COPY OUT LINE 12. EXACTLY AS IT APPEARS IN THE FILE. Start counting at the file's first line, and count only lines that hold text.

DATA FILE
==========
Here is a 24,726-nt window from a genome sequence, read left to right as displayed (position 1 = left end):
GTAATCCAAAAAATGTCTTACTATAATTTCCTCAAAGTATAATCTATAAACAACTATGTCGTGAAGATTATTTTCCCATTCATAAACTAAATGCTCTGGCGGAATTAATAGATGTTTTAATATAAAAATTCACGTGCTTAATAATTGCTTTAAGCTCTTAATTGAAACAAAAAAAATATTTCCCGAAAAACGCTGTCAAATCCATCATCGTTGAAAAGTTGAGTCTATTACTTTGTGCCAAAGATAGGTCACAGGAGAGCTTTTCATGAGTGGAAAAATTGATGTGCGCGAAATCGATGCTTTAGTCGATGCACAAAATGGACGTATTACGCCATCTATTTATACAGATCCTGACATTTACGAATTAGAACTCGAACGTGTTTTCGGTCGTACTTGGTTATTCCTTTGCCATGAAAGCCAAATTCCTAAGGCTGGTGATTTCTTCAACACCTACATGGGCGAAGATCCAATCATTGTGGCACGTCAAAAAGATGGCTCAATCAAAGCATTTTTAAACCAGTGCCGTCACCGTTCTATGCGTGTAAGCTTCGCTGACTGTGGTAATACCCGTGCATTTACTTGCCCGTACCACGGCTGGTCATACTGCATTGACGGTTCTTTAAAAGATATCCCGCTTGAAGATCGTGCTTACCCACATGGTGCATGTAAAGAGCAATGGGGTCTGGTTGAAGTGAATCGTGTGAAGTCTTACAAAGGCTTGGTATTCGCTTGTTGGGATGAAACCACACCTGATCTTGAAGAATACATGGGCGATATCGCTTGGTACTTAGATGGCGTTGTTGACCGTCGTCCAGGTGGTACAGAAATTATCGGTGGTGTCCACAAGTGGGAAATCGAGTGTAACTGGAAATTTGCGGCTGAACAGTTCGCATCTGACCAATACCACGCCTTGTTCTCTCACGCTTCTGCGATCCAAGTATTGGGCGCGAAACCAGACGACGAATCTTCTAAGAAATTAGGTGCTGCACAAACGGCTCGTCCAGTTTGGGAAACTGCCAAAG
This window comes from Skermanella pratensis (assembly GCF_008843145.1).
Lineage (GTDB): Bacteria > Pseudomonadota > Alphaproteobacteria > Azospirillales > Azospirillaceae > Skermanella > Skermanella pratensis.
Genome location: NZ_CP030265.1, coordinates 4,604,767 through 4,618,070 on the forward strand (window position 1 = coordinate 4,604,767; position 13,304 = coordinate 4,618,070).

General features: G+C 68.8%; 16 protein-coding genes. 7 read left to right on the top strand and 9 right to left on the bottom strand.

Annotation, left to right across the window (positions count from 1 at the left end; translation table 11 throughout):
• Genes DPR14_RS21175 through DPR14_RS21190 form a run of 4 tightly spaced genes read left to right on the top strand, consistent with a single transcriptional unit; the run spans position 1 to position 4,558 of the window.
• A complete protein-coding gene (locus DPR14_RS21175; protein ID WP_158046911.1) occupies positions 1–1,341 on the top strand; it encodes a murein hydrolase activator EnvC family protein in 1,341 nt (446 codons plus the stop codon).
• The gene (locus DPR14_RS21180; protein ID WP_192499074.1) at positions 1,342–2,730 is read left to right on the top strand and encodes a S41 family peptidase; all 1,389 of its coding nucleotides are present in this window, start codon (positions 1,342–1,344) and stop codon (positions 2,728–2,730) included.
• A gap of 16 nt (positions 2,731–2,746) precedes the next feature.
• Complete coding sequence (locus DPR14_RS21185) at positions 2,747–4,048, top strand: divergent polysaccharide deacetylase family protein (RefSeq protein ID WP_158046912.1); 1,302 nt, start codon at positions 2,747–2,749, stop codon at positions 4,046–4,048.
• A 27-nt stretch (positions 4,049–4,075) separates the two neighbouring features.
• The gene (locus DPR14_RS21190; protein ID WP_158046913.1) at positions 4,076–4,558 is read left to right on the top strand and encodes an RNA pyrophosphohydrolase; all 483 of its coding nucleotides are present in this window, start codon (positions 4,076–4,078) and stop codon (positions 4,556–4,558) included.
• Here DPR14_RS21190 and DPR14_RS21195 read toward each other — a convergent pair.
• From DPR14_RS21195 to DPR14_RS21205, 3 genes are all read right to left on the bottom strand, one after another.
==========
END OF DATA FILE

• Complete coding sequence (locus DPR14_RS21185) at positions 2,747–4,048, top strand: divergent polysaccharide deacetylase family protein (RefSeq protein ID WP_158046912.1); 1,302 nt, start codon at positions 2,747–2,749, stop codon at positions 4,046–4,048.